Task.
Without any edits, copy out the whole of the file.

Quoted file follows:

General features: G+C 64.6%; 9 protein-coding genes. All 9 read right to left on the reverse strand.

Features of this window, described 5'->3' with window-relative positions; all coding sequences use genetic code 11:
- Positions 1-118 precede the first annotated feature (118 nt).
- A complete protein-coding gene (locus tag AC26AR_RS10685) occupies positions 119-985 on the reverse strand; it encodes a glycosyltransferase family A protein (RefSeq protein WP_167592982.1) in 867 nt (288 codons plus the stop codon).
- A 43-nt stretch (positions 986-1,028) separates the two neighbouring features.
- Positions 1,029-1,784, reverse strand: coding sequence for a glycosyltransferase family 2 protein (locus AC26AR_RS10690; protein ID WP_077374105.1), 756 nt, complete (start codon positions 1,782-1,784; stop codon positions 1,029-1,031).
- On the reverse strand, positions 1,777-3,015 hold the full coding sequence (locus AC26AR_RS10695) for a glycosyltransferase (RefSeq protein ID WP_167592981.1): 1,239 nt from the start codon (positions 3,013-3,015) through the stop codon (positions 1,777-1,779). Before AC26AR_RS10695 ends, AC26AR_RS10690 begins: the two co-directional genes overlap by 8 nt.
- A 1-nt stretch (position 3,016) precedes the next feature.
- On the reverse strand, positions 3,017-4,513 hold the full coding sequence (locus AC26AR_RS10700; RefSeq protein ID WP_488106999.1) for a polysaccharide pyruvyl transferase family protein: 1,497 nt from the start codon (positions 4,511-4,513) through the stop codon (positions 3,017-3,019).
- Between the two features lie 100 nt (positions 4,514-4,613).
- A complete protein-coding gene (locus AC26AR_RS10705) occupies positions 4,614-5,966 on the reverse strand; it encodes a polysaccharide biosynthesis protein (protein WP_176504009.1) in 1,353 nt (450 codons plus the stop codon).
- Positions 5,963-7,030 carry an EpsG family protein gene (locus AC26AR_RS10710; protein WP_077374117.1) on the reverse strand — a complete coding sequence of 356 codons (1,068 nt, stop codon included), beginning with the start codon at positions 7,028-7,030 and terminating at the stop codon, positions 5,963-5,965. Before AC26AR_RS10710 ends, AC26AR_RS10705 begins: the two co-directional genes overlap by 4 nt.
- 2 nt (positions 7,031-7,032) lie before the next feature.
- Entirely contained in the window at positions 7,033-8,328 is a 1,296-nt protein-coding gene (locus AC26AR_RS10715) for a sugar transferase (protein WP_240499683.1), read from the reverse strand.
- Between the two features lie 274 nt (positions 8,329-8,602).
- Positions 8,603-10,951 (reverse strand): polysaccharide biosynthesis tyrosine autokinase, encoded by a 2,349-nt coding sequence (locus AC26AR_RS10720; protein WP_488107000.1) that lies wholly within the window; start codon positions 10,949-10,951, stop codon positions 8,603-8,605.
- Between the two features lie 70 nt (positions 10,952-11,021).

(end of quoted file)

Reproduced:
General features: G+C 64.6%; 9 protein-coding genes. All 9 read right to left on the reverse strand.

Features of this window, described 5'->3' with window-relative positions; all coding sequences use genetic code 11:
- Positions 1-118 precede the first annotated feature (118 nt).
- A complete protein-coding gene (locus tag AC26AR_RS10685) occupies positions 119-985 on the reverse strand; it encodes a glycosyltransferase family A protein (RefSeq protein WP_167592982.1) in 867 nt (288 codons plus the stop codon).
- A 43-nt stretch (positions 986-1,028) separates the two neighbouring features.
- Positions 1,029-1,784, reverse strand: coding sequence for a glycosyltransferase family 2 protein (locus AC26AR_RS10690; protein ID WP_077374105.1), 756 nt, complete (start codon positions 1,782-1,784; stop codon positions 1,029-1,031).
- On the reverse strand, positions 1,777-3,015 hold the full coding sequence (locus AC26AR_RS10695) for a glycosyltransferase (RefSeq protein ID WP_167592981.1): 1,239 nt from the start codon (positions 3,013-3,015) through the stop codon (positions 1,777-1,779). Before AC26AR_RS10695 ends, AC26AR_RS10690 begins: the two co-directional genes overlap by 8 nt.
- A 1-nt stretch (position 3,016) precedes the next feature.
- On the reverse strand, positions 3,017-4,513 hold the full coding sequence (locus AC26AR_RS10700; RefSeq protein ID WP_488106999.1) for a polysaccharide pyruvyl transferase family protein: 1,497 nt from the start codon (positions 4,511-4,513) through the stop codon (positions 3,017-3,019).
- Between the two features lie 100 nt (positions 4,514-4,613).
- A complete protein-coding gene (locus AC26AR_RS10705) occupies positions 4,614-5,966 on the reverse strand; it encodes a polysaccharide biosynthesis protein (protein WP_176504009.1) in 1,353 nt (450 codons plus the stop codon).
- Positions 5,963-7,030 carry an EpsG family protein gene (locus AC26AR_RS10710; protein WP_077374117.1) on the reverse strand — a complete coding sequence of 356 codons (1,068 nt, stop codon included), beginning with the start codon at positions 7,028-7,030 and terminating at the stop codon, positions 5,963-5,965. Before AC26AR_RS10710 ends, AC26AR_RS10705 begins: the two co-directional genes overlap by 4 nt.
- 2 nt (positions 7,031-7,032) lie before the next feature.
- Entirely contained in the window at positions 7,033-8,328 is a 1,296-nt protein-coding gene (locus AC26AR_RS10715) for a sugar transferase (protein WP_240499683.1), read from the reverse strand.
- Between the two features lie 274 nt (positions 8,329-8,602).
- Positions 8,603-10,951 (reverse strand): polysaccharide biosynthesis tyrosine autokinase, encoded by a 2,349-nt coding sequence (locus AC26AR_RS10720; protein WP_488107000.1) that lies wholly within the window; start codon positions 10,949-10,951, stop codon positions 8,603-8,605.
- Between the two features lie 70 nt (positions 10,952-11,021).